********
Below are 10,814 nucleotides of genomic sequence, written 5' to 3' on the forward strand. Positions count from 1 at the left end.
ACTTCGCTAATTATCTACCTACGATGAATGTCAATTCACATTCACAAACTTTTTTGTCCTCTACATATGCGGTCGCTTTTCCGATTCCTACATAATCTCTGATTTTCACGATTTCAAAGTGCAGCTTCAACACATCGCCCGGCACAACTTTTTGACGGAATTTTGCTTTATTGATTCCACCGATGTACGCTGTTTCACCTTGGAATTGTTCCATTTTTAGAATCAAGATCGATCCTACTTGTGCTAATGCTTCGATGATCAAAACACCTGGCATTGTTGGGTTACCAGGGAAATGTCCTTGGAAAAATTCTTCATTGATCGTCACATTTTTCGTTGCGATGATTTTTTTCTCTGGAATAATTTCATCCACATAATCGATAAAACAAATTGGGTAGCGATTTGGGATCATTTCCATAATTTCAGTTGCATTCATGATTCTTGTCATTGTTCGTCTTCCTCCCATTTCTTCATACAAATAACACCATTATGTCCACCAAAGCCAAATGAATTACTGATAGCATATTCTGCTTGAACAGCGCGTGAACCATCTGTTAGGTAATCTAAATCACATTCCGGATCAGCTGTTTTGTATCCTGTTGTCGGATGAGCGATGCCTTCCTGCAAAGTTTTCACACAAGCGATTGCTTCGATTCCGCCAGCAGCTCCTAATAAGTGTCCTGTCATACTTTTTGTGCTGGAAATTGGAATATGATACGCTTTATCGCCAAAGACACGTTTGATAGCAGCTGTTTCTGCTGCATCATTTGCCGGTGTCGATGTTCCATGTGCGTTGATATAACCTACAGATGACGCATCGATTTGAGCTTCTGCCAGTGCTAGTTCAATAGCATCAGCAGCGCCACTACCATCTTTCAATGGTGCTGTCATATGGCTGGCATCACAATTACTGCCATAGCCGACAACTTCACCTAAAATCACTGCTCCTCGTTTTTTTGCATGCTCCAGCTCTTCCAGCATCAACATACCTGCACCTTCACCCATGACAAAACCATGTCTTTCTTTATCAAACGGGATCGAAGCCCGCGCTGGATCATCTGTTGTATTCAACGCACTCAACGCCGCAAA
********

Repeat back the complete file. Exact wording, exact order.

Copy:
Below are 10,814 nucleotides of genomic sequence, written 5' to 3' on the forward strand. Positions count from 1 at the left end.
ACTTCGCTAATTATCTACCTACGATGAATGTCAATTCACATTCACAAACTTTTTTGTCCTCTACATATGCGGTCGCTTTTCCGATTCCTACATAATCTCTGATTTTCACGATTTCAAAGTGCAGCTTCAACACATCGCCCGGCACAACTTTTTGACGGAATTTTGCTTTATTGATTCCACCGATGTACGCTGTTTCACCTTGGAATTGTTCCATTTTTAGAATCAAGATCGATCCTACTTGTGCTAATGCTTCGATGATCAAAACACCTGGCATTGTTGGGTTACCAGGGAAATGTCCTTGGAAAAATTCTTCATTGATCGTCACATTTTTCGTTGCGATGATTTTTTTCTCTGGAATAATTTCATCCACATAATCGATAAAACAAATTGGGTAGCGATTTGGGATCATTTCCATAATTTCAGTTGCATTCATGATTCTTGTCATTGTTCGTCTTCCTCCCATTTCTTCATACAAATAACACCATTATGTCCACCAAAGCCAAATGAATTACTGATAGCATATTCTGCTTGAACAGCGCGTGAACCATCTGTTAGGTAATCTAAATCACATTCCGGATCAGCTGTTTTGTATCCTGTTGTCGGATGAGCGATGCCTTCCTGCAAAGTTTTCACACAAGCGATTGCTTCGATTCCGCCAGCAGCTCCTAATAAGTGTCCTGTCATACTTTTTGTGCTGGAAATTGGAATATGATACGCTTTATCGCCAAAGACACGTTTGATAGCAGCTGTTTCTGCTGCATCATTTGCCGGTGTCGATGTTCCATGTGCGTTGATATAACCTACAGATGACGCATCGATTTGAGCTTCTGCCAGTGCTAGTTCAATAGCATCAGCAGCGCCACTACCATCTTTCAATGGTGCTGTCATATGGCTGGCATCACAATTACTGCCATAGCCGACAACTTCACCTAAAATCACTGCTCCTCGTTTTTTTGCATGCTCCAGCTCTTCCAGCATCAACATACCTGCACCTTCACCCATGACAAAACCATGTCTTTCTTTATCAAACGGGATCGAAGCCCGCGCTGGATCATCTGTTGTATTCAACGCACTCAACGCCGCAAA